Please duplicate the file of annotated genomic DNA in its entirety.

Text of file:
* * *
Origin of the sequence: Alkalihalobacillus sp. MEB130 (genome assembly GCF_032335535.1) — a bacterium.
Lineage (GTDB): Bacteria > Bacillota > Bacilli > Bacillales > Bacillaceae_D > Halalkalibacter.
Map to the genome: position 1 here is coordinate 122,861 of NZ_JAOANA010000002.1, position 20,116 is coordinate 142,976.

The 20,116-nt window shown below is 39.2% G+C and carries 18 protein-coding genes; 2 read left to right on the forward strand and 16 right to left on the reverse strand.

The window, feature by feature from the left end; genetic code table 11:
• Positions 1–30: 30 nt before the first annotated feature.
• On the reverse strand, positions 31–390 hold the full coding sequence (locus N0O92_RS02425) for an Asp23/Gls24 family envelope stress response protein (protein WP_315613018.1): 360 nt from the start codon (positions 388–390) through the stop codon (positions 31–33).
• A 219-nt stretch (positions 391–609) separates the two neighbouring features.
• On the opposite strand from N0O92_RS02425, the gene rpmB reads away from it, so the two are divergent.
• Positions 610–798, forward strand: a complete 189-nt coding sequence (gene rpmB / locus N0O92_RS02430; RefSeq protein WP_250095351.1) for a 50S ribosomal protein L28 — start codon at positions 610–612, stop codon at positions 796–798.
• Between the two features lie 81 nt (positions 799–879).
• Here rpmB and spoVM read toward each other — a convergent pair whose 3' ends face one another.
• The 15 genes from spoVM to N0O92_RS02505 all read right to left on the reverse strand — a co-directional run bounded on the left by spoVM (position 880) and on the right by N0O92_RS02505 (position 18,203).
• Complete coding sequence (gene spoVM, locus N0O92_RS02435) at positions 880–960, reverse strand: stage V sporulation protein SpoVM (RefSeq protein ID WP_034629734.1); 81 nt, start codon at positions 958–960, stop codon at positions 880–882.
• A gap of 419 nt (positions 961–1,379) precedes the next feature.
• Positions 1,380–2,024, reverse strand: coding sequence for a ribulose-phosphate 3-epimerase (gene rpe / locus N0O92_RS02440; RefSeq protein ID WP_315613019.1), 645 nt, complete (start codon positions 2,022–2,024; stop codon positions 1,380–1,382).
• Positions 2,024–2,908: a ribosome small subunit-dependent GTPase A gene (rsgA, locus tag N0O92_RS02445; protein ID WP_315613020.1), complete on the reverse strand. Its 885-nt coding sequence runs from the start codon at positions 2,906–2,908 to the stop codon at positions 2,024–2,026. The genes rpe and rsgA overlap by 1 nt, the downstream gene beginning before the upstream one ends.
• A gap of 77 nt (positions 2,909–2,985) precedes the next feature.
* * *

Origin of the sequence: Alkalihalobacillus sp. MEB130 (genome assembly GCF_032335535.1) — a bacterium.
Lineage (GTDB): Bacteria > Bacillota > Bacilli > Bacillales > Bacillaceae_D > Halalkalibacter.
Map to the genome: position 1 here is coordinate 122,861 of NZ_JAOANA010000002.1, position 20,116 is coordinate 142,976.

The 20,116-nt window shown below is 39.2% G+C and carries 18 protein-coding genes; 2 read left to right on the forward strand and 16 right to left on the reverse strand.

The window, feature by feature from the left end; genetic code table 11:
• Positions 1–30: 30 nt before the first annotated feature.
• On the reverse strand, positions 31–390 hold the full coding sequence (locus N0O92_RS02425) for an Asp23/Gls24 family envelope stress response protein (protein WP_315613018.1): 360 nt from the start codon (positions 388–390) through the stop codon (positions 31–33).
• A 219-nt stretch (positions 391–609) separates the two neighbouring features.
• On the opposite strand from N0O92_RS02425, the gene rpmB reads away from it, so the two are divergent.
• Positions 610–798, forward strand: a complete 189-nt coding sequence (gene rpmB / locus N0O92_RS02430; RefSeq protein WP_250095351.1) for a 50S ribosomal protein L28 — start codon at positions 610–612, stop codon at positions 796–798.
• Between the two features lie 81 nt (positions 799–879).
• Here rpmB and spoVM read toward each other — a convergent pair whose 3' ends face one another.
• The 15 genes from spoVM to N0O92_RS02505 all read right to left on the reverse strand — a co-directional run bounded on the left by spoVM (position 880) and on the right by N0O92_RS02505 (position 18,203).
• Complete coding sequence (gene spoVM, locus N0O92_RS02435) at positions 880–960, reverse strand: stage V sporulation protein SpoVM (RefSeq protein ID WP_034629734.1); 81 nt, start codon at positions 958–960, stop codon at positions 880–882.
• A gap of 419 nt (positions 961–1,379) precedes the next feature.
• Positions 1,380–2,024, reverse strand: coding sequence for a ribulose-phosphate 3-epimerase (gene rpe / locus N0O92_RS02440; RefSeq protein ID WP_315613019.1), 645 nt, complete (start codon positions 2,022–2,024; stop codon positions 1,380–1,382).
• Positions 2,024–2,908: a ribosome small subunit-dependent GTPase A gene (rsgA, locus tag N0O92_RS02445; protein ID WP_315613020.1), complete on the reverse strand. Its 885-nt coding sequence runs from the start codon at positions 2,906–2,908 to the stop codon at positions 2,024–2,026. The genes rpe and rsgA overlap by 1 nt, the downstream gene beginning before the upstream one ends.
• A gap of 77 nt (positions 2,909–2,985) precedes the next feature.